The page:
Garment stats

You can see more real life examples of the items in this book through these links:
Top with Epaulettes No.4  here
Velour blouse No.5 here, here and here
Square top No.6 here
Sarrouel Trousere No.8 here
Square top No.11 here
Tapered Trousers No.13 here
Draped Mini Dress No.12 here and here
Gathered blouse No. 17 here and here

What strikes me with all these makes seeing them worn, they all capture the same essence that is shown in the book and although that sounds obvious, it is not always the case for garments!  I felt the same about my top- it looked like the top in the book albeit with Pineapples.  It is a great book, and it has pushed me into a slightly different clothing style zone- I am even contemplating the culottes!

*This book was sent for free from Tuttle publishing, all opinions are my own*
sib blog

Thursday 28 May 2015

Add-A-Quarter Ruler: Review

Instagram can be a great chance to pick up tip from some very skilled people.  I follow Dan Rouse  (@dsrouse) on Instagram and as well as being an all round lovely person, I admire his work, his distinct individual style and the precision in his piecing.  When he mentioned the Add-a quarter ruler in a recent pic with the comment " I don't know how I lived without it", I thought this might be something I need too.  Justine at Simply Solids kindly offered to send me one to review and I said yes straightaway!

My usual go-to ruler for adding a quarter inch is a mini creative grids 1"x6" ruler.  It is handy but I do risk slicing my fingers off from time to time as it is a little small.  Justine sent me the larger Add-a-quarter which is 12" long- I believe the company make a mini 6" version too.

On the add-a quarter ruler, the numbered part is frosted and the quarter inch is clear and chunkier that the rest of the ruler with a lipped edge on the reverse side.  This can slide against either a template, or a seam on foundation paper piecing and it holds in place really well- much better than my mini ruler!

You can see how thick the lipped edge is compared to a standard quilting ruler. 

I am making the My Small World quilt at the moment and I am using templates for the majority of the pieces. I tested the Add-a-quarter ruler on adding a quarter inch border to the template pieces I am drawing on the reverse of fabric.    

Pink on pink seemed to be a good test.  The ruler is a simple but clever design.  The thicker transparent edge is the part to focus on and I placed this so I could see the pencil line and then slid it so the line was just inside the frosted section and then I trimmed the fabric with a 28mm rotary cutter.  As you can see, my fingers are safely out of the way and I can verify the ruler stayed put- no slipping or sliding.  To be honest, when I posted a pic on Instagram, it seemed like everyone else already had one, or more than one and I am kicking myself for not having bought one sooner!  I will be using this for foundation paper piecing which is what is is primarily designed for- trimming off all those excess seams to a quarter inch, but I found it idea for the many straight-line templates to add quarter inch borders to for the My Small World quilt along    You can buy one at Simply Solids, thank you to Justine for sending me one, and thank you to Dan for the nudge too!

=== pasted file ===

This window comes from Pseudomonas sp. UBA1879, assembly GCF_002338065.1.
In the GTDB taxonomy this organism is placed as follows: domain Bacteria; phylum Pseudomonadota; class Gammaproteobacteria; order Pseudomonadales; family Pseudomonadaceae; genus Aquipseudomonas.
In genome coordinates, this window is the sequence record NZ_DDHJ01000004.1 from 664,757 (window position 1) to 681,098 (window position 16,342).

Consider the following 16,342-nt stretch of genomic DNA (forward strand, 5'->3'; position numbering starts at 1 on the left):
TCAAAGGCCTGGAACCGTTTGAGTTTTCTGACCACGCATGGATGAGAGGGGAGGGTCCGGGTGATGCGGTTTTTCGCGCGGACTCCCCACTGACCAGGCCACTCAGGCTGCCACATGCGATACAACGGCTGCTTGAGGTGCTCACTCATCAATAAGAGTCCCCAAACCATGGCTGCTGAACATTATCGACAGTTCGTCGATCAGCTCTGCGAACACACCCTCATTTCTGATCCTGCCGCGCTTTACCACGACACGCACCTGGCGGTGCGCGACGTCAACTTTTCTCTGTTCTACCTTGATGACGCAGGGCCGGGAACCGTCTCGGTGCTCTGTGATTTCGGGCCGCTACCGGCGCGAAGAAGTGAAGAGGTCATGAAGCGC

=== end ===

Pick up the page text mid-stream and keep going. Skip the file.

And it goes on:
*Disclaimer*  I was sent a free ruler to review by Justine at Simply Solids.  All opinions are my own- it is a great gadget and you can read more about the Add-a-quarter ruler inventor and see how to use it for foundation piecing here.  For social media fans, Simply Solids are offering a monthly competition on all purchases, just share with the hashtag #simplysolidsmakes for a chance to win a £25 voucher.

sib blog

Monday 25 May 2015

My Small World QAL: Part One

I know many of you have made a start on your 'My Small World' quilts by now and some of you are still waiting for the magazine or supplies to arrive.  Remember the pace is steady on this quilt-along, there are three week gaps between each of the six construction part posts for this quilt.  John is hosting part one and his post is here.   There are also some more errata to note- see later in this post.  In the meantime, here's my completed part one:

I worked on each mini block one at a time, only getting the fabrics out for each part so that chaos was contained.  I have made all the sky sections in advance for each part as it was easier to do that when I had the low volume fabric out.   I am not over analysing my choices.  I go with my instinct, create mini narratives within blocks and sew them all together.  The only thing I am mindful of is maintaining a medium level of contrast.  I am using the templates throughout and piecing on my vintage Bernina.  She sews a very accurate scant ¼" seam and for such small pieces, that really helps!

Katy of The Littlest Thistle is super-sizing her My Small World quilt.  I recommend  you read a detailed account of how she's doing it here, plus her thorough reading of the pattern  has uncovered more errata and Quiltmania have posted all correction details here.  **Edited to add, in Part 1 diagram 5- the instructions and diagrams do not match for Q rectangles and R strips- change the diagram labels- Q becomes R and R becomes Q then they match the written cutting instructions**.

I've had a few questions about templates so here is a blog version of some quick guidelines I posted on Instagram and some helpful links.  All the templates in the magazine are finished size and do not include seam allowances.   Do also refer to Quiltmania's corrections which include some template labels. 

1.  Trace the templates onto template plastic and cut out.  I use a Sewline ceramic pencil as it draw easily on the plastic. If you prefer  you can scan or photocopy the templates on to paper, back with card and cut out but these will not be as resilient as template plastic and can distort as they get drawn around.